Drama group in Mzenge. ©Julianne Stewart/ABM, 2018.
Taonga is the name of a group of 15 survivors of gender-based violence. All are women. All have learned about gender-based violence and how it is not only unacceptable but also illegal.
Each woman lodged a complaint, and her complaint was handled in her village by the local Gender Action Group. In some cases, perpetrators were referred to the legal system. In all cases the women received counselling. Then, to provide them with greater economic empowerment, they were assisted to form a self-help group. The project trained the women in a system of savings called “Savings with Education”. This provided the group with start-up capital of 4,000 Zambian kwacha (about $500).
With the funds, the Taonga women have started a project of rearing broiler chickens. So far, the group has managed to purchase 100 chicks, complete with the necessary feed, as well as equipment to ensure their growth and survival. Taonga also has plans to mould bricks to build a bigger poultry house to house their growing business. The knowledge and subsequent empowerment of this previously abused group of women has come about through the work of the Integrated Gender Project, implemented by the Zambia Anglican Council Outreach Program.
The Anglican Church of Zambia is passionate about eliminating gender-based violence.
This is the third year that this project has operated in four villages in the Diocese of Eastern Zambia: Msoro, Mawanda, Mzenje and Petauke Boma . And already much has been achieved. Last year alone, thanks to ABM supporters, messages about gender issues, including gender-based violence (GBV), reached 28,100 villagers – many more than anticipated. This happened through a combination of door-knocking and presentations by volunteer community drama groups.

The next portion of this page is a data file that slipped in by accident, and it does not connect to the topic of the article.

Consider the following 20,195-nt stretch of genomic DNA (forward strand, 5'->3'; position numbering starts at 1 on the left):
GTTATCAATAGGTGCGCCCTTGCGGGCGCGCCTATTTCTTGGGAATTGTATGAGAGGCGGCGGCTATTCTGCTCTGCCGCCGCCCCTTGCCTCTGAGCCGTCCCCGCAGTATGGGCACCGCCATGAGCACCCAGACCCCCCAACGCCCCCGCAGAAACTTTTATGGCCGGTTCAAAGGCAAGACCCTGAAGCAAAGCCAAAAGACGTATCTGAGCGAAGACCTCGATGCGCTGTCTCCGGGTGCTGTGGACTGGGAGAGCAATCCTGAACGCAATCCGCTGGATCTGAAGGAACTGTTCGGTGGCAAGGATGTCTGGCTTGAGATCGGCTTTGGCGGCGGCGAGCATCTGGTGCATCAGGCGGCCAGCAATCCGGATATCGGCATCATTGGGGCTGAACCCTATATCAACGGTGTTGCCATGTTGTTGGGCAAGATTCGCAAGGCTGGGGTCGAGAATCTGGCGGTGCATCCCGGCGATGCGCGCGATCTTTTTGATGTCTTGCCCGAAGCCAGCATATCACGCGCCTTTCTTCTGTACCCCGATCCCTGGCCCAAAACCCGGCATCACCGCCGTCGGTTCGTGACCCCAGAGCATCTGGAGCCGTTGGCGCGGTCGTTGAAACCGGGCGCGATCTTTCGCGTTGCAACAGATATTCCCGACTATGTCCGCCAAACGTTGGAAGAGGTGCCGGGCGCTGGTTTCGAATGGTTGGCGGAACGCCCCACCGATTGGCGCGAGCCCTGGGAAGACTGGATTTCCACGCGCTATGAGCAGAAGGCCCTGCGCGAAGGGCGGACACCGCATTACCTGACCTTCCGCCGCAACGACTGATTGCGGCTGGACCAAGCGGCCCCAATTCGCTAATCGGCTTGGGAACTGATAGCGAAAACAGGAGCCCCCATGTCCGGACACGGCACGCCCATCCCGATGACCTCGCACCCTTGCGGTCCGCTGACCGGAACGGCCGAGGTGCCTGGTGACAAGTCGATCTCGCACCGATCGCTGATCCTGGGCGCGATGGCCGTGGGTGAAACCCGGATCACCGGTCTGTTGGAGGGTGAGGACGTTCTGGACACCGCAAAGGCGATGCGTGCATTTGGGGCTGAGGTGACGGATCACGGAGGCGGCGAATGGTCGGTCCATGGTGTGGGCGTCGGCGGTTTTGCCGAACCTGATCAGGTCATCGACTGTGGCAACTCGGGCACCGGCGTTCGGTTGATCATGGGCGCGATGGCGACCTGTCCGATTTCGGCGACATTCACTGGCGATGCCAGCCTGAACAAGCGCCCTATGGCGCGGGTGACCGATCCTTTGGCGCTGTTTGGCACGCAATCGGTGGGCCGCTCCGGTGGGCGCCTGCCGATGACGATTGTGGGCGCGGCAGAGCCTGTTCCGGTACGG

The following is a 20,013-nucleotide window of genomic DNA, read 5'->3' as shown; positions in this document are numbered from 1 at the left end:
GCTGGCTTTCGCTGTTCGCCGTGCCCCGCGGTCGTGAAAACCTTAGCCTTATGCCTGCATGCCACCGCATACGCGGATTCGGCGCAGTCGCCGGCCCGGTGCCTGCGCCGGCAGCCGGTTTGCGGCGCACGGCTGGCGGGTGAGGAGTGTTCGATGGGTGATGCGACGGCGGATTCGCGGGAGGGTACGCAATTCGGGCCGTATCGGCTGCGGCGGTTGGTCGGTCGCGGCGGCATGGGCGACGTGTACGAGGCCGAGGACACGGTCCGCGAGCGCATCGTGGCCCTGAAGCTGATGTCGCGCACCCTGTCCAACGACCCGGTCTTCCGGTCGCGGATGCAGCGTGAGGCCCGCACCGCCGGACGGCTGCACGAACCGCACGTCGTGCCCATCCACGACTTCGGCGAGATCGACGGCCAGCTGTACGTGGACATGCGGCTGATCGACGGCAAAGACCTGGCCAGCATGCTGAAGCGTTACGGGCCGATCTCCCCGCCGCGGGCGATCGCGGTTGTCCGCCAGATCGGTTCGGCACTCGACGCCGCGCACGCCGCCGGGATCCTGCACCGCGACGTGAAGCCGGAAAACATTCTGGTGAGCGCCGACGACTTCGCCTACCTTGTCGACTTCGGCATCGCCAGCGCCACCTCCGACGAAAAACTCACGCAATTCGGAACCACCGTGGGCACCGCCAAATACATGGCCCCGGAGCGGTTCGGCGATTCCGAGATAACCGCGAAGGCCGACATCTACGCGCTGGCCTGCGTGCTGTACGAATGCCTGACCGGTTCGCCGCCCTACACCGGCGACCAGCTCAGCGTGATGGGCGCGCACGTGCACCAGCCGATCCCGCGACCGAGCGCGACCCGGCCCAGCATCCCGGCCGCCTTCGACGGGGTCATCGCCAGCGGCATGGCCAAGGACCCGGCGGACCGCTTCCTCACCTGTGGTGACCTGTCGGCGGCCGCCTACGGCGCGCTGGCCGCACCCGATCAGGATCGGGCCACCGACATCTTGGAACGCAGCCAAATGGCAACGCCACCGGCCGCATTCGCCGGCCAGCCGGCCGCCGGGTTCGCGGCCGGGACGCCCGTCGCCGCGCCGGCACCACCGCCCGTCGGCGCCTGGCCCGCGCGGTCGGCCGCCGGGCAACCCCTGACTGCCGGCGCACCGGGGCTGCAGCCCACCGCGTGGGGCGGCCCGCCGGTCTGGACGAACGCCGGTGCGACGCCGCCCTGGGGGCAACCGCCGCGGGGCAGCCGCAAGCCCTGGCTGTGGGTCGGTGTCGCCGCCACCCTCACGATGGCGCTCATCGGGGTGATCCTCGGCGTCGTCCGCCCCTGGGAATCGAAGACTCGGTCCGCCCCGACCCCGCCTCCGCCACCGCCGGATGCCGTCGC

Another group of women who have come together to help their community and to improve their own economic prospects is the Mayamiko Women’s Club. These women are members of the Gender Action Group in their village of Mzenge, and they have been described as “a cornerstone of the gender justice project in their community”, as they go about door to door on their bicycles raising awareness at the household level about gender issues and GBV.
The Mayamiko Club also received start-up capital of 4,000 Zambian kwacha ($500) as a way of empowering them, and encouraging them to continue their good work in the Gender Action Group. They decided on a group livelihoods project involving pigs and goat production. They have already constructed a shelter for the animals, and purchased 10 goats. Soon they will add 12 pigs. Breeding these animals will ensure a steady income for the members of the group.
This year we aim to:
» In 2020 the Integrated Gender Project needs $69,830 (tax-deductible)
Gifts to ABM will be applied to the support of project(s) selected. In the unlikely event of the project being oversubscribed or not proceeding to completion, donations will be applied to a similar project to the one(s) selected.
|This project receives partial funding from the Australian Government.|
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